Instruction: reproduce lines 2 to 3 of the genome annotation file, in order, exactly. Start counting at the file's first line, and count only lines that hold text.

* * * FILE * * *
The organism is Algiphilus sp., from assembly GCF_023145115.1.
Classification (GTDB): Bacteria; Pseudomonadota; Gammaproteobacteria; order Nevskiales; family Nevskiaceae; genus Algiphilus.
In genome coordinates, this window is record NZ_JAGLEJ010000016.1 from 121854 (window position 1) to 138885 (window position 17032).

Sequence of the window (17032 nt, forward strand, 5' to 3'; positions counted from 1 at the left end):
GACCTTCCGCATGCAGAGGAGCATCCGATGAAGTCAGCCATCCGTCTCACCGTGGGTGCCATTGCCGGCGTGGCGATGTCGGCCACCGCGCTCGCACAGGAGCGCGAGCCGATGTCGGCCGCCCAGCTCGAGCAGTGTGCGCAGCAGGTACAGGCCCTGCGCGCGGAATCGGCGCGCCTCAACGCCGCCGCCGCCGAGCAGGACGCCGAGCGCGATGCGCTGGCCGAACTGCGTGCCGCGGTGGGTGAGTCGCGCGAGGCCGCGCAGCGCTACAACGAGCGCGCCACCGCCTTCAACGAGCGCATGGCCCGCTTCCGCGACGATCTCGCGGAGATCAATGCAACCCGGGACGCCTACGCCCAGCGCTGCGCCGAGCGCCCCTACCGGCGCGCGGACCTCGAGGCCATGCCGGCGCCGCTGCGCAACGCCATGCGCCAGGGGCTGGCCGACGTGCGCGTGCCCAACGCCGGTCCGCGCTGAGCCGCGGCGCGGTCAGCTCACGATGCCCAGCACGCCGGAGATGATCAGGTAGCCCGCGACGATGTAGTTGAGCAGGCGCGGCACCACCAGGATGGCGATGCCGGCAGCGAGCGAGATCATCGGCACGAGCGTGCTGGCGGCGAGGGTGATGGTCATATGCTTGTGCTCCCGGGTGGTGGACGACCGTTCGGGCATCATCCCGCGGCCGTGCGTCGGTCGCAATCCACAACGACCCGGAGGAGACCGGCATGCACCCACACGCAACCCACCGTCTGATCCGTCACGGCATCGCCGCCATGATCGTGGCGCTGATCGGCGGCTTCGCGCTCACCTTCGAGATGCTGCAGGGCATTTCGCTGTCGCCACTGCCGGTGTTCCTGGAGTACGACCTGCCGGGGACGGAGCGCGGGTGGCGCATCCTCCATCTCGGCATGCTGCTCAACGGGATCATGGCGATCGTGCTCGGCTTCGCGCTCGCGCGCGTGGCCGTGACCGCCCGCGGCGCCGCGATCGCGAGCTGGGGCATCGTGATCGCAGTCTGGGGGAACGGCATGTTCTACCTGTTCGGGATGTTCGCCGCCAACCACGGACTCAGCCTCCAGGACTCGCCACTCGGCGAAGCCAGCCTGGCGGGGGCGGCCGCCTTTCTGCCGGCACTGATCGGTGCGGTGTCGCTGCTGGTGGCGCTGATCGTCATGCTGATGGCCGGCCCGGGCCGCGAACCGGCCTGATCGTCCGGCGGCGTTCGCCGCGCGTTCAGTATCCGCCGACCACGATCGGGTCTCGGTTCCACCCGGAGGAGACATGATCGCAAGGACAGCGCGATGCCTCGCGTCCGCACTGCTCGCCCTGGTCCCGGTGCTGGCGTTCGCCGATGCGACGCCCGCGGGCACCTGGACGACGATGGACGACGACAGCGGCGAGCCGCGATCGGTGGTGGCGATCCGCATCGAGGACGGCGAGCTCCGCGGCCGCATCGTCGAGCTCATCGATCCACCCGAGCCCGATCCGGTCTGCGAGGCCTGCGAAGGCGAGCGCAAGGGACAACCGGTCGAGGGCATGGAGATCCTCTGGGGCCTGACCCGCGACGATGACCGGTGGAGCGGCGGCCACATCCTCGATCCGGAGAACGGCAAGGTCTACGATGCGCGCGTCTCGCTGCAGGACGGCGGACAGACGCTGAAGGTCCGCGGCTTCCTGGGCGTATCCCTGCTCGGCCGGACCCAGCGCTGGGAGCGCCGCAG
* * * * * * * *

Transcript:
Classification (GTDB): Bacteria; Pseudomonadota; Gammaproteobacteria; order Nevskiales; family Nevskiaceae; genus Algiphilus.
In genome coordinates, this window is record NZ_JAGLEJ010000016.1 from 121854 (window position 1) to 138885 (window position 17032).